posted by gimonca at 6:43 PM on January 15, 2004 [1 favorite]


For all the talk of librarianship, most actual jobs in libraries are essentially retail service points, and eventually will be paid to that scale. Welcome to Wal-Mart.

I have to repsectfully disagree with this, though there are definitely some libraries where this type of experience is the case, it really varies widely not only from state to state but system to system. I've gotten plenty of smallish/weird jobs where my MLS was really helpful. For example, Microsoft has non-library jobs doing indexing and abstracting and thesauri work where they appreciate an MLS or info architecture background but don't put you in a library. Jobs are harder to come by than they used to be, but they're still out there, they are just more likely not going to be where you want to live.

ff -- with your kind of experience you might be well cut out for being a systems librarian. This is a high falutin' word that basically means the librarian that knows how to run the computers. Sometimes these jobs pay really well, sometimes they're just mainstream librarian-paying jobs [which are NOT much for someone with a master's degree]. If you could get a job like this working in a larger university with an art library, you'd be doing well, I think.

My loose answers to your questions are:

* coursework varies to an insane degree but most people I know who have gone to MLS programs seem to have less work than law students or other people pursuing non-PhD graduate education. My school was downright easy. Feel free to email and I can give you more specific details that would bore most people here. [anything at librarian dot net]

* having an MLS is required in most big cities, though in smaller towns it doesn't matter so much. Already having a degree might make you a good academic librarian, like a libarian who does collection development for an art library or museum [though there are often museology classes that go with that choice]. Many if not most librarians in univiersities have double degrees.

* The American Library Association does a salary survey of librarians and library workers [note: NOT people with MLSes who do other things, generally] and you can find the salary survey here. Salaries vary like crazy. For example NYPL and Chicago PL are known for having low starting salaries, Vermont librarians tend to make more than New Hampshire librarians, and union jobs tend to pay better than non-union jobs but YMMV o' course.

I have a good friend from library school who had an art degree and then went to the UW Library school [now the iSchool lord help us] and did museology and library classes and is now living large as the head librarian for the Seattle Art Museum. A website of hers is here, I would recommend getting in touch with her [tell her I sent you] and asking her some of the same questions.
posted by jessamyn at 7:16 PM on January 15, 2004


Yes, listen to arco and jessamyn. Read jessamyn's web sites. Have arco forward you the e-mail he sent me, or I will with his permission, since we asked some of the same questions.
posted by Hildago at 7:43 PM on January 15, 2004


thanks so much guys, this really helps -- I really appreciate all the starting points. I'll check out the other thread as well.

i'm still really confused as to what the day-to-day work of an actual librarian (let's say for example, in a public library) would involve -- if anyone could describe this, that'd be extremely useful information for me.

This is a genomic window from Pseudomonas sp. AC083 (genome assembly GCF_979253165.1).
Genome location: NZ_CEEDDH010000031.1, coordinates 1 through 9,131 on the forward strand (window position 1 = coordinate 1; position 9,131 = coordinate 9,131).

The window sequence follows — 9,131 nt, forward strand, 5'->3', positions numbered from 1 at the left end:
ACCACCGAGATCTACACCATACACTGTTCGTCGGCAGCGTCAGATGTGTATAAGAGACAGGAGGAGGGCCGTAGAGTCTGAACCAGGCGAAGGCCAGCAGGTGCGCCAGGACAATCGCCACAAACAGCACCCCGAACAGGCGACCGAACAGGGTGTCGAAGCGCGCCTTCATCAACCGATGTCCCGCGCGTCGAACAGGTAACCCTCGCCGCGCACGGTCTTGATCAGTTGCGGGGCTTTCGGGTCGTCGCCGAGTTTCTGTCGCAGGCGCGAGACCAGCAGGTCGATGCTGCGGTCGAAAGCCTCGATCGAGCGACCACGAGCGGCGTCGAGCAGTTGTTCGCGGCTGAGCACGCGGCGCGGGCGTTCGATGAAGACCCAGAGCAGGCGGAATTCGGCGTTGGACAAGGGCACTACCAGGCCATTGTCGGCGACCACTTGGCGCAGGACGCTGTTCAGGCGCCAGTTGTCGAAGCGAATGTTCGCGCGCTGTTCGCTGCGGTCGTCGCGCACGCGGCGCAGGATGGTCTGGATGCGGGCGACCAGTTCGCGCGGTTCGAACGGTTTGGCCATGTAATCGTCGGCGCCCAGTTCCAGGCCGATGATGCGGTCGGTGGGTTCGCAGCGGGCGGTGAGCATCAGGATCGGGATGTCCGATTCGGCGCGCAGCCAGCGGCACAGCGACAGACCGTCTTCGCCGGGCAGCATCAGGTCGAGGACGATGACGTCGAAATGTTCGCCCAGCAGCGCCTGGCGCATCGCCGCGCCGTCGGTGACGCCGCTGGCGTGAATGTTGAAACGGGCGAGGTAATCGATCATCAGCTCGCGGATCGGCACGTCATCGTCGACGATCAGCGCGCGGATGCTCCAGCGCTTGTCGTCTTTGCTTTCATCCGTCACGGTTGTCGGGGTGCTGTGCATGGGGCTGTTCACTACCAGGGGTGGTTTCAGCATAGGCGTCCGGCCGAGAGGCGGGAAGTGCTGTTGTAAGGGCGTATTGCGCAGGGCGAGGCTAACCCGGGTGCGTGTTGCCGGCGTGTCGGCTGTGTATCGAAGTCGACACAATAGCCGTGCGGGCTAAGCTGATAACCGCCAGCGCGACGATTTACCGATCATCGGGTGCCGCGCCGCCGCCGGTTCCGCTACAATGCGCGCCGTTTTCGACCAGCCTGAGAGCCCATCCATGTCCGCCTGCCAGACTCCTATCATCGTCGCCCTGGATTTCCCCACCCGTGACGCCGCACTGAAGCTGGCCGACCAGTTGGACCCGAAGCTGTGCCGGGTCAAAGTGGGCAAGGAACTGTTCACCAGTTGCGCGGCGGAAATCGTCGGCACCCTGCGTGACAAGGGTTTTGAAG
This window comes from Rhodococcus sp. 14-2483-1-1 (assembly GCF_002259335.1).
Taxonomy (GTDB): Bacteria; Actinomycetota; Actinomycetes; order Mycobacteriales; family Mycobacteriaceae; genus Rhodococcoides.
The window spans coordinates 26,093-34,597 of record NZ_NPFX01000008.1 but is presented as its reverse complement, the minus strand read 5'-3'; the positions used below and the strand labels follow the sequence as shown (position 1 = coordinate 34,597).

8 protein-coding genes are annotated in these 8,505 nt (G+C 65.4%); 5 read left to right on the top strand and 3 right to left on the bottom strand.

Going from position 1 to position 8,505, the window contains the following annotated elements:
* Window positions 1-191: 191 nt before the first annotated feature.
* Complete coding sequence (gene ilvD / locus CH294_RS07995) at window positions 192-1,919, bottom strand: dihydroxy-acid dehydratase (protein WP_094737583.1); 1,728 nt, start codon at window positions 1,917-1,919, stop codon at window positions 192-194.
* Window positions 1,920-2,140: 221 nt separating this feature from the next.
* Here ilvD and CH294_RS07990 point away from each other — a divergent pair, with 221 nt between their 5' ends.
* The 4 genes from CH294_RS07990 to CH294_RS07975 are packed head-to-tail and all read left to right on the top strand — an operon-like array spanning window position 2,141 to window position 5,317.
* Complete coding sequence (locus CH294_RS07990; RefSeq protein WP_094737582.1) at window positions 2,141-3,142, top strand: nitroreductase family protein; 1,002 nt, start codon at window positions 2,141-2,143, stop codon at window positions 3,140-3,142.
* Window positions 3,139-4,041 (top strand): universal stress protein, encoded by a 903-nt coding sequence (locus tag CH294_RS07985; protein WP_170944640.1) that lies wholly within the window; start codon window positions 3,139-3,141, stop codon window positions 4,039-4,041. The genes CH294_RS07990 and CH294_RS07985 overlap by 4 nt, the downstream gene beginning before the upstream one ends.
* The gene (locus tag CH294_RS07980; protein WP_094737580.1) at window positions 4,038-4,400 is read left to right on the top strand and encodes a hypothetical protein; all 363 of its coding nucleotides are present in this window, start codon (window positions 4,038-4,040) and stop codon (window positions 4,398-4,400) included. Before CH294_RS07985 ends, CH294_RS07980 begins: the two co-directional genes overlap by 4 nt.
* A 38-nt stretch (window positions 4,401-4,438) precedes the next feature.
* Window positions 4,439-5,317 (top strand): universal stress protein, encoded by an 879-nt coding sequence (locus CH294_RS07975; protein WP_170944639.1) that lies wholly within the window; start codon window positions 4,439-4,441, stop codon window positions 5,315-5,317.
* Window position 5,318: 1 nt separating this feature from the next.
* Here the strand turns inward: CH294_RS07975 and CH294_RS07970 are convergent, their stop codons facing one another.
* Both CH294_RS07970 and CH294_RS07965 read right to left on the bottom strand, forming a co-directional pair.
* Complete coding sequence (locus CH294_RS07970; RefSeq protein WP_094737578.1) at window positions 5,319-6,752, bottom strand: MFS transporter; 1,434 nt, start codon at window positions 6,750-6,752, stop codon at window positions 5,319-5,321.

my conception right now is that library work might be fairly steady pay, and not involve too many politics (i hope!) and definitely not involve any sort of sales at all. Also, it appears that MLSes can get work in the field they've studied, which is not the case for my friends with BFAs or Art History degrees (most of my friends who have those degrees are working in grocery stores -- the closest any of them have come to working in art is stretching canvas for trust-funders). I'm hoping, really, to use the MLS so I can accomplish the other work I'd like to get done in my free time while still being able to live decently in any major metropolian area that I decide to live in.. Decently -- for me -- would be living in a low-rent neighborhood and being able to pay for my (astronomical drinking) incidentials and still maybe having a few hundred dollars to sock away each month for outside projects.

again, thanks so much for the feedback. I really appreciate all the offers for email communiques -- i will definitely be contacting you when I get a little more internet time.
posted by fishfucker at 7:53 PM on January 15, 2004


I can lend a bit of help perhaps, as a good friend of mine just graduated from an MLS program and just a job at a library. She described the course work as pretty easy. Almost to the point of just going through the paces so that you can say you have the MLS. Of course, this was from a lesser known mid-western university, so that could vary. She now works as a reference librarian. What that means for day to day work, is basically she helps people find information they need. People call and people come in with questions about all sorts of things, and she helps them find the info they need by all means (library holdings, google, directing them to other places, etc.) I've talked to her a bit about it, and what it would mean to have an MLS along with a Master's degree in something else (something she had considered). One job that this opens you up for is working in collections dept. of a university library. Large university librarians need people who are experts in areas who can tell them which books to buy in that area. So, in your case, you could be in charge of Art History holdings for a university library.
posted by split atom at 8:19 PM on January 15, 2004


If you would not mind living near Dallas, the University of North Texas has a good reputation for art (studio and history) and their library program.